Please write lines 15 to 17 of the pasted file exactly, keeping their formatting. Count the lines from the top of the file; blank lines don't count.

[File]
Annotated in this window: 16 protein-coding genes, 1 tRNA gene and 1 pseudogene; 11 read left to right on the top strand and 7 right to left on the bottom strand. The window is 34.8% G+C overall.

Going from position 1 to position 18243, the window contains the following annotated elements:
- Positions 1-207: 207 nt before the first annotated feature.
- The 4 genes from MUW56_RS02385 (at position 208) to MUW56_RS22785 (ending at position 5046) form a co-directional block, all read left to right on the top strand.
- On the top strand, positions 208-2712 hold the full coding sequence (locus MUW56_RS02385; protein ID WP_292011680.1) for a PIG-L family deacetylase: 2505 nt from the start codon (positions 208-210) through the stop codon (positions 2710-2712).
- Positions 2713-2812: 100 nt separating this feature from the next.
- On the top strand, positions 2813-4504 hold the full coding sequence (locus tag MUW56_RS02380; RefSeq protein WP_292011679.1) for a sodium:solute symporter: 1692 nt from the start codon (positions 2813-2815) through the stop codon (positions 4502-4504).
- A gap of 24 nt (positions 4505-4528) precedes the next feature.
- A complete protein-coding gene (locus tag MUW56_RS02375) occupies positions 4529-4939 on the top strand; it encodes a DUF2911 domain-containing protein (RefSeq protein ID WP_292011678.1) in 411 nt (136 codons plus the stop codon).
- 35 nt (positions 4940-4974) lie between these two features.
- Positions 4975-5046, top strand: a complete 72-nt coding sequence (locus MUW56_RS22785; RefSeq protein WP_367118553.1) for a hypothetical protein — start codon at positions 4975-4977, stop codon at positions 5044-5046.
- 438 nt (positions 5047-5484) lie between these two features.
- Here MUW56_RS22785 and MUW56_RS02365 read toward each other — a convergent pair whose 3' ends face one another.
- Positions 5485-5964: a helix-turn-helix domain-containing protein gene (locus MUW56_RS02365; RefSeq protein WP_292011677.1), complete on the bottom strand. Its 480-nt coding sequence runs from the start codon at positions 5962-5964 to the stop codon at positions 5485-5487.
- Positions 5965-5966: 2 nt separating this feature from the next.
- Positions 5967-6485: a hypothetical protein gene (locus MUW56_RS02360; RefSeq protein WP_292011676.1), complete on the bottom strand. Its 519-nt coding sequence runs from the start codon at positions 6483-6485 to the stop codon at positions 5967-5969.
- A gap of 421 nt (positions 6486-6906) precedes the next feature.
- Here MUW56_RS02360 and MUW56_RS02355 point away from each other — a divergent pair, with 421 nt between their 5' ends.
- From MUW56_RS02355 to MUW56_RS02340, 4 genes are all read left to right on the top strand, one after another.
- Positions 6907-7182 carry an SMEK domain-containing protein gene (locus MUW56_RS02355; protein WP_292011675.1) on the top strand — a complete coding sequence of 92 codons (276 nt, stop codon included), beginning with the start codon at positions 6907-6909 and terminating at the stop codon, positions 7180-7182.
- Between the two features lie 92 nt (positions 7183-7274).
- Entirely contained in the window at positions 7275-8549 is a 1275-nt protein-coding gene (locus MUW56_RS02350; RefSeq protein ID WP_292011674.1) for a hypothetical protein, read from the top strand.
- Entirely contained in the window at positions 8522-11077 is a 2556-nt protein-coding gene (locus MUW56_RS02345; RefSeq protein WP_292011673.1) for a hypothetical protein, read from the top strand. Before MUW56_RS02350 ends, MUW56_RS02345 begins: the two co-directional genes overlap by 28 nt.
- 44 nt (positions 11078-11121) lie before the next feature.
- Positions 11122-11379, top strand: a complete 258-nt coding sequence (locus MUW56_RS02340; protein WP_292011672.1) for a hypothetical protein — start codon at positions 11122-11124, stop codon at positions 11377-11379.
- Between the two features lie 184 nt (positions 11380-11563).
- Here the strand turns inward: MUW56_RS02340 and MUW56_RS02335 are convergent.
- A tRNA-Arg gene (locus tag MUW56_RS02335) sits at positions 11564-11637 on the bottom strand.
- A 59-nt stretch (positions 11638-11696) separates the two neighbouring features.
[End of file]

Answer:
- Positions 5965-5966: 2 nt separating this feature from the next.
- Positions 5967-6485: a hypothetical protein gene (locus MUW56_RS02360; RefSeq protein WP_292011676.1), complete on the bottom strand. Its 519-nt coding sequence runs from the start codon at positions 6483-6485 to the stop codon at positions 5967-5969.
- A gap of 421 nt (positions 6486-6906) precedes the next feature.